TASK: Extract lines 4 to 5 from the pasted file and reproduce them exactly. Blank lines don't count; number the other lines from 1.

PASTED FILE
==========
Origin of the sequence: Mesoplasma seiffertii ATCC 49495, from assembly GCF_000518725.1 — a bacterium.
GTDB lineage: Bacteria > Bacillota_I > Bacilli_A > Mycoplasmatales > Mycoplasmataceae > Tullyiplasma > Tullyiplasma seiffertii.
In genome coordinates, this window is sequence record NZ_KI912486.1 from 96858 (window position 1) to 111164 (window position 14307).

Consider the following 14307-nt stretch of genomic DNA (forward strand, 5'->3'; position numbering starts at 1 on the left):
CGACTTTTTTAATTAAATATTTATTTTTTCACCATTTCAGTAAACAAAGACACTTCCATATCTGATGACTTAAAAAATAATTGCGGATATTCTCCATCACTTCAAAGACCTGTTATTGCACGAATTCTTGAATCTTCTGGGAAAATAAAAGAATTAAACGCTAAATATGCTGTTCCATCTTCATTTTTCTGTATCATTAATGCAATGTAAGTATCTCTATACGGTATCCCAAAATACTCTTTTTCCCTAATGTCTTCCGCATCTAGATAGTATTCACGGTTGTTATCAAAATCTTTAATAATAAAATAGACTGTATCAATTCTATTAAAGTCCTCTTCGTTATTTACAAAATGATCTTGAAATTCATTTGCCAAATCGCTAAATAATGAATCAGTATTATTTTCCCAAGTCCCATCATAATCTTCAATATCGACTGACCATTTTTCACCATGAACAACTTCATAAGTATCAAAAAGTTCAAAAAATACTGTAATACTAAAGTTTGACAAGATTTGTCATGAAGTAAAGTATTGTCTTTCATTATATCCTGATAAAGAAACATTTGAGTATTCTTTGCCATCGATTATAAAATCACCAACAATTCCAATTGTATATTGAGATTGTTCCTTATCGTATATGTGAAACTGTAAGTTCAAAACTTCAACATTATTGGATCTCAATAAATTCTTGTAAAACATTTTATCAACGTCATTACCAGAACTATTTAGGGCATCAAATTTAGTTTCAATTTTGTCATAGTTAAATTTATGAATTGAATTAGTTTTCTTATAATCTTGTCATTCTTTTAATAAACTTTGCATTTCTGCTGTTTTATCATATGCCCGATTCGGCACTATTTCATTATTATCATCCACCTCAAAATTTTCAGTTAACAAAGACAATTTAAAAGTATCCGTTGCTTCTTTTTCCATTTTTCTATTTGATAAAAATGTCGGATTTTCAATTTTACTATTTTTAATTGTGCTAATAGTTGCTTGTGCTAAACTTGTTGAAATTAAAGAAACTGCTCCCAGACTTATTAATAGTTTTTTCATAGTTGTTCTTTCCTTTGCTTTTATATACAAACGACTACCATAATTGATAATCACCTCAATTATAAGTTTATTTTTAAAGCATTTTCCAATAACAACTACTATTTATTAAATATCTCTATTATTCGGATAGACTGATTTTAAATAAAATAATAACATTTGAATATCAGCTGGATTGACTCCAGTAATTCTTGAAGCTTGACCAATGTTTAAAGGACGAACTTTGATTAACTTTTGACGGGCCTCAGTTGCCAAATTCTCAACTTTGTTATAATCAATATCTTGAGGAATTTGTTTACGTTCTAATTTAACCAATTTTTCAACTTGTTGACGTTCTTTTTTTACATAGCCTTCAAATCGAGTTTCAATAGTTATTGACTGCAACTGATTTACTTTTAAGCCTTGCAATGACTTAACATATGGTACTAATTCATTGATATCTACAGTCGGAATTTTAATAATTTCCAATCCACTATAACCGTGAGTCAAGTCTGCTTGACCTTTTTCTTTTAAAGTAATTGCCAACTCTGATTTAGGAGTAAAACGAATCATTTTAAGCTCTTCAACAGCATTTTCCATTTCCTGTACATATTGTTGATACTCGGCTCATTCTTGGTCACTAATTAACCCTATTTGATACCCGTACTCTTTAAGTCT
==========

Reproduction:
Consider the following 14307-nt stretch of genomic DNA (forward strand, 5'->3'; position numbering starts at 1 on the left):
CGACTTTTTTAATTAAATATTTATTTTTTCACCATTTCAGTAAACAAAGACACTTCCATATCTGATGACTTAAAAAATAATTGCGGATATTCTCCATCACTTCAAAGACCTGTTATTGCACGAATTCTTGAATCTTCTGGGAAAATAAAAGAATTAAACGCTAAATATGCTGTTCCATCTTCATTTTTCTGTATCATTAATGCAATGTAAGTATCTCTATACGGTATCCCAAAATACTCTTTTTCCCTAATGTCTTCCGCATCTAGATAGTATTCACGGTTGTTATCAAAATCTTTAATAATAAAATAGACTGTATCAATTCTATTAAAGTCCTCTTCGTTATTTACAAAATGATCTTGAAATTCATTTGCCAAATCGCTAAATAATGAATCAGTATTATTTTCCCAAGTCCCATCATAATCTTCAATATCGACTGACCATTTTTCACCATGAACAACTTCATAAGTATCAAAAAGTTCAAAAAATACTGTAATACTAAAGTTTGACAAGATTTGTCATGAAGTAAAGTATTGTCTTTCATTATATCCTGATAAAGAAACATTTGAGTATTCTTTGCCATCGATTATAAAATCACCAACAATTCCAATTGTATATTGAGATTGTTCCTTATCGTATATGTGAAACTGTAAGTTCAAAACTTCAACATTATTGGATCTCAATAAATTCTTGTAAAACATTTTATCAACGTCATTACCAGAACTATTTAGGGCATCAAATTTAGTTTCAATTTTGTCATAGTTAAATTTATGAATTGAATTAGTTTTCTTATAATCTTGTCATTCTTTTAATAAACTTTGCATTTCTGCTGTTTTATCATATGCCCGATTCGGCACTATTTCATTATTATCATCCACCTCAAAATTTTCAGTTAACAAAGACAATTTAAAAGTATCCGTTGCTTCTTTTTCCATTTTTCTATTTGATAAAAATGTCGGATTTTCAATTTTACTATTTTTAATTGTGCTAATAGTTGCTTGTGCTAAACTTGTTGAAATTAAAGAAACTGCTCCCAGACTTATTAATAGTTTTTTCATAGTTGTTCTTTCCTTTGCTTTTATATACAAACGACTACCATAATTGATAATCACCTCAATTATAAGTTTATTTTTAAAGCATTTTCCAATAACAACTACTATTTATTAAATATCTCTATTATTCGGATAGACTGATTTTAAATAAAATAATAACATTTGAATATCAGCTGGATTGACTCCAGTAATTCTTGAAGCTTGACCAATGTTTAAAGGACGAACTTTGATTAACTTTTGACGGGCCTCAGTTGCCAAATTCTCAACTTTGTTATAATCAATATCTTGAGGAATTTGTTTACGTTCTAATTTAACCAATTTTTCAACTTGTTGACGTTCTTTTTTTACATAGCCTTCAAATCGAGTTTCAATAGTTATTGACTGCAACTGATTTACTTTTAAGCCTTGCAATGACTTAACATATGGTACTAATTCATTGATATCTACAGTCGGAATTTTAATAATTTCCAATCCACTATAACCGTGAGTCAAGTCTGCTTGACCTTTTTCTTTTAAAGTAATTGCCAACTCTGATTTAGGAGTAAAACGAATCATTTTAAGCTCTTCAACAGCATTTTCCATTTCCTGTACATATTGTTGATACTCGGCTCATTCTTGGTCACTAATTAACCCTATTTGATACCCGTACTCTTTAAGTCT